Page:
The Painstaking Process of Restoring a Stained Glass Window
Any stained glass window lasts forever doesn’t it? After all, they’ve been on those grand medieval cathedrals, and those have been around since times immemorial. It might surprise you to know though that glass doesn’t last forever. There is always the chance of breakage of course; but there is also damage from the environment – pollution and such – that can shorten the life of a beautiful stained glass creation. What kind of restoration and maintenance regime does a stained glass window come with? You certainly can’t just go in there and put in a new pane like you would do with your average window. Every piece of a beautiful stained glass window comes with a specific color that it just wouldn’t do to change. Some stained glass windows are easily a century old; one doesn’t even know that the right kind of glass is still in production.
But going there now would be to get ahead of oneself. How do you even determine that a stained glass window needs restoration? Certainly, you’ll know when there are hairline cracks or chips in the glass that take away from the general appearance of the window. But there are also subtler signs that you can catch if you pay attention. Sections of the stained glass window that aren’t doing so well and that bulge in or out make for a good indication. If you find them doing that, you could conceivably check to see if there are any parts of the framework that are cracking or loose. If any section in the whole window seems less than completely tightly set, you need to get work done.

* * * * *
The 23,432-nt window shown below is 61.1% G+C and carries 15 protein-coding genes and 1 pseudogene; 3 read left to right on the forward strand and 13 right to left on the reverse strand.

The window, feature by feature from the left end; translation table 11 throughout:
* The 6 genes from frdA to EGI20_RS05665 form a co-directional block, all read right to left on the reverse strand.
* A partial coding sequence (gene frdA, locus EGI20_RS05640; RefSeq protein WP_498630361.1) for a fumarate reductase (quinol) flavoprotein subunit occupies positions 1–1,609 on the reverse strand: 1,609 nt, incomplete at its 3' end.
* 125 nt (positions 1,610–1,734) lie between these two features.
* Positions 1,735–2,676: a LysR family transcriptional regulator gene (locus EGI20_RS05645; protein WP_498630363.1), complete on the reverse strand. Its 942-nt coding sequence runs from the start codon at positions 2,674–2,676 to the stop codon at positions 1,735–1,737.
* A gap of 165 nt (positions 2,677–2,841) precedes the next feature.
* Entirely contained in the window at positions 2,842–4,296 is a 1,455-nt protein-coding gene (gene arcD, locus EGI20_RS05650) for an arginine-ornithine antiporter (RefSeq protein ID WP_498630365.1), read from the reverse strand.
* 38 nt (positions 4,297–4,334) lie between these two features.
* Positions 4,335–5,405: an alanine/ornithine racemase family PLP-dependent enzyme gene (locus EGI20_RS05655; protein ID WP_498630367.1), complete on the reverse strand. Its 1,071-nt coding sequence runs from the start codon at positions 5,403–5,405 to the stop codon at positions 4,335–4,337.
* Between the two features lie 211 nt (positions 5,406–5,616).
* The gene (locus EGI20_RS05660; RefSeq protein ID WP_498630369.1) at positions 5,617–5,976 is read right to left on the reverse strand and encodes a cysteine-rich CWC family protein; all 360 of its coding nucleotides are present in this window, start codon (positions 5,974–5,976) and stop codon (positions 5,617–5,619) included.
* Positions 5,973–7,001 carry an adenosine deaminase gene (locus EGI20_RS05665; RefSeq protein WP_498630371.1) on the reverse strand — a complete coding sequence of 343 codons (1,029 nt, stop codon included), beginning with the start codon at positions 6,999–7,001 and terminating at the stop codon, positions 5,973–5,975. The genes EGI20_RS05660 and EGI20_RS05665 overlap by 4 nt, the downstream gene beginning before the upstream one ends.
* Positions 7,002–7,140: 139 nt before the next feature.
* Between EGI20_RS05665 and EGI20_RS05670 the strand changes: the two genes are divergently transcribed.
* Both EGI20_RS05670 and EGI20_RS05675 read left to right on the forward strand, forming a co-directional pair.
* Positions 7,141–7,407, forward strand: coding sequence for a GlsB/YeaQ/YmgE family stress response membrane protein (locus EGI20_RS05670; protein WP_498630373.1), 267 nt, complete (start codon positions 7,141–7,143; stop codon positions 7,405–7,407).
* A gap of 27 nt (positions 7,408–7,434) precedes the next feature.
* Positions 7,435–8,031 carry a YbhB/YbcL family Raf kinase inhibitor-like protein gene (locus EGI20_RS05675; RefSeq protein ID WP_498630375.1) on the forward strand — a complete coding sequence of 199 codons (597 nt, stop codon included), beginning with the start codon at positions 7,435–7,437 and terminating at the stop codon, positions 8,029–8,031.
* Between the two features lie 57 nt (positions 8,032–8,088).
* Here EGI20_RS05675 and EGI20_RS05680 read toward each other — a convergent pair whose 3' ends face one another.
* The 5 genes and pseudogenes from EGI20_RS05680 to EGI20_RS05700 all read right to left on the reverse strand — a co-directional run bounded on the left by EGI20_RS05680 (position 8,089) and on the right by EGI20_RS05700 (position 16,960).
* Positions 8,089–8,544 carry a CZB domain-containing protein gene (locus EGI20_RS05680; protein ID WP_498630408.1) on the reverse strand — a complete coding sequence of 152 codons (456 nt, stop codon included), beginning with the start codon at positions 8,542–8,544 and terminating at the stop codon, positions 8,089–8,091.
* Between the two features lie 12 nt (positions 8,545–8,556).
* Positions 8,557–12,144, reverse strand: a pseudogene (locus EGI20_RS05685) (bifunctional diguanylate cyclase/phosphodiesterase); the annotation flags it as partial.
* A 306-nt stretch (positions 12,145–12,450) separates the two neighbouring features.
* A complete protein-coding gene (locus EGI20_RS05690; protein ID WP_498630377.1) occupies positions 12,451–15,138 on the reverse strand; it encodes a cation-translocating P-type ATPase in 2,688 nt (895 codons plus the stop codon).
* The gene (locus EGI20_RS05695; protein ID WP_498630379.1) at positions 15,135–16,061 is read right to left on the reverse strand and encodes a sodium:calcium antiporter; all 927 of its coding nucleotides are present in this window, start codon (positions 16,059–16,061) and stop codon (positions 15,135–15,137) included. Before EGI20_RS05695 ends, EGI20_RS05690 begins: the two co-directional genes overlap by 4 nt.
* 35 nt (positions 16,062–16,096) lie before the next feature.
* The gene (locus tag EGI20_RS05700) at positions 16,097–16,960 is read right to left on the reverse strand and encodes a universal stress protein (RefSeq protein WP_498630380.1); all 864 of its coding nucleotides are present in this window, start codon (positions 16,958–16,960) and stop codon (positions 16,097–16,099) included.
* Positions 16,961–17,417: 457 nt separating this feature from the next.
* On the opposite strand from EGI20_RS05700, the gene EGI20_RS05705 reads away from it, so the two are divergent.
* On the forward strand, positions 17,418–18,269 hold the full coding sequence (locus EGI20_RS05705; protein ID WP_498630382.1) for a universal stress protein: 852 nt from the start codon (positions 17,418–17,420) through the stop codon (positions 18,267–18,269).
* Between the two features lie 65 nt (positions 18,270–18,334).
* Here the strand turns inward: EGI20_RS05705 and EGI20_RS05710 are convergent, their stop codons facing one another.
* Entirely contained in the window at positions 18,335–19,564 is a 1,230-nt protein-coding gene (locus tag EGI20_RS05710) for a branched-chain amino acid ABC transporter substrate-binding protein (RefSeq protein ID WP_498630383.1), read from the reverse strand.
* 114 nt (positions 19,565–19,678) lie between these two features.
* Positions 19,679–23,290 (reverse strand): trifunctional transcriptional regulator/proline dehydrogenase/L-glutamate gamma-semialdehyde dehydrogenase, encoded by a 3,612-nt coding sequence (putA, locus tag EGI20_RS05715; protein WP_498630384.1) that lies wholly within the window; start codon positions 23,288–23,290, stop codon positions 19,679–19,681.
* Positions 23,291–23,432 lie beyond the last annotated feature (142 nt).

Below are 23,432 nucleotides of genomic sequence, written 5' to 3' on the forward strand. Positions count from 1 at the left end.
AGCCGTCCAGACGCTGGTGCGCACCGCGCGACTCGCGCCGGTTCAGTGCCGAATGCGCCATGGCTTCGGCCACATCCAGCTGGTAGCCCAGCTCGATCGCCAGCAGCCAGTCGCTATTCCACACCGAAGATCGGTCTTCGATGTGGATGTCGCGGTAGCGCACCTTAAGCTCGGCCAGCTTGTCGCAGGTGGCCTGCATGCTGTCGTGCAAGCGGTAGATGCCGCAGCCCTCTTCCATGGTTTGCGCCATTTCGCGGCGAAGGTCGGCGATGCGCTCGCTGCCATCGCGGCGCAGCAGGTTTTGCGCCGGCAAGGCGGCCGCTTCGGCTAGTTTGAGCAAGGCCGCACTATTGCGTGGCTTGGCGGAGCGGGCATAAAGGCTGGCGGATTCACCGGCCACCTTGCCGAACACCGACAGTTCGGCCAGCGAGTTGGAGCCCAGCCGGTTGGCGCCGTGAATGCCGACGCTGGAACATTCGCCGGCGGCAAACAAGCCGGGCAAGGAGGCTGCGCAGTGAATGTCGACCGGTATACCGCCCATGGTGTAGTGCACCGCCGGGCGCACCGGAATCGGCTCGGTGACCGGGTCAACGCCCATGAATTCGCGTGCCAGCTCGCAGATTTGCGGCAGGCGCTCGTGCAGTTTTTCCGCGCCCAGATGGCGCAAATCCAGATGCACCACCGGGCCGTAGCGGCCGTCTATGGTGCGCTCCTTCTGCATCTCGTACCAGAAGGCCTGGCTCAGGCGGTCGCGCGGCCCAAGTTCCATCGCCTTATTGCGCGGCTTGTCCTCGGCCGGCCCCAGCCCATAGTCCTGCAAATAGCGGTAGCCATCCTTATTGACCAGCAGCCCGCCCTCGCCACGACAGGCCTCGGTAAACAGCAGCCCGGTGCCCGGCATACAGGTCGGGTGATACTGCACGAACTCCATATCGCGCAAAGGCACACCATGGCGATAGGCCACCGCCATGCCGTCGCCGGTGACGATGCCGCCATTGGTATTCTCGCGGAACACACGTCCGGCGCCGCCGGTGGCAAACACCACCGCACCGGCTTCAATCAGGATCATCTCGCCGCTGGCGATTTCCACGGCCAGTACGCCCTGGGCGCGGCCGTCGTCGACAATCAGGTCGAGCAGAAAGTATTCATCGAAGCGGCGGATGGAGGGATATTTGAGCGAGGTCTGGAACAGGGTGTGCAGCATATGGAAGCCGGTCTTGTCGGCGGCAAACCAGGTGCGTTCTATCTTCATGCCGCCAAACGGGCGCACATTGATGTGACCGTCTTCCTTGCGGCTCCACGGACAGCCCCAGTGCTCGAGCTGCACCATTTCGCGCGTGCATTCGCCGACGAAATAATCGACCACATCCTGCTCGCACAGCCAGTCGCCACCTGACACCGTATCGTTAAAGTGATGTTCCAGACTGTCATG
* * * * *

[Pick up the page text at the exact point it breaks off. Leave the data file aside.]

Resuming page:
How do you restore a stained glass window? Of course, you need special glazier’s tools to make any headway with a project such as this. Try hiring professionals instead. The process tends to be a very involved one. Typically, they’ll take the window out of its setting, take it to the studio, and proceed to remove sections from the frame one at a time. Once they have the frame clear of any glass, they create a life-sized copy of the window, frame sections and all, on a large sheet of paper. With this to refer to, they find and cut into the right sizes, sections of glass of the needed colors. Sometimes, the exact right colors are hard to come by, and they have to do no better than to come as close as they can to the original with whatever they can find. They will often build a whole new frame to go with the restoration too. With a variety of repairing materials and substances at their disposal, they’ll soon have a great restoration on their hands.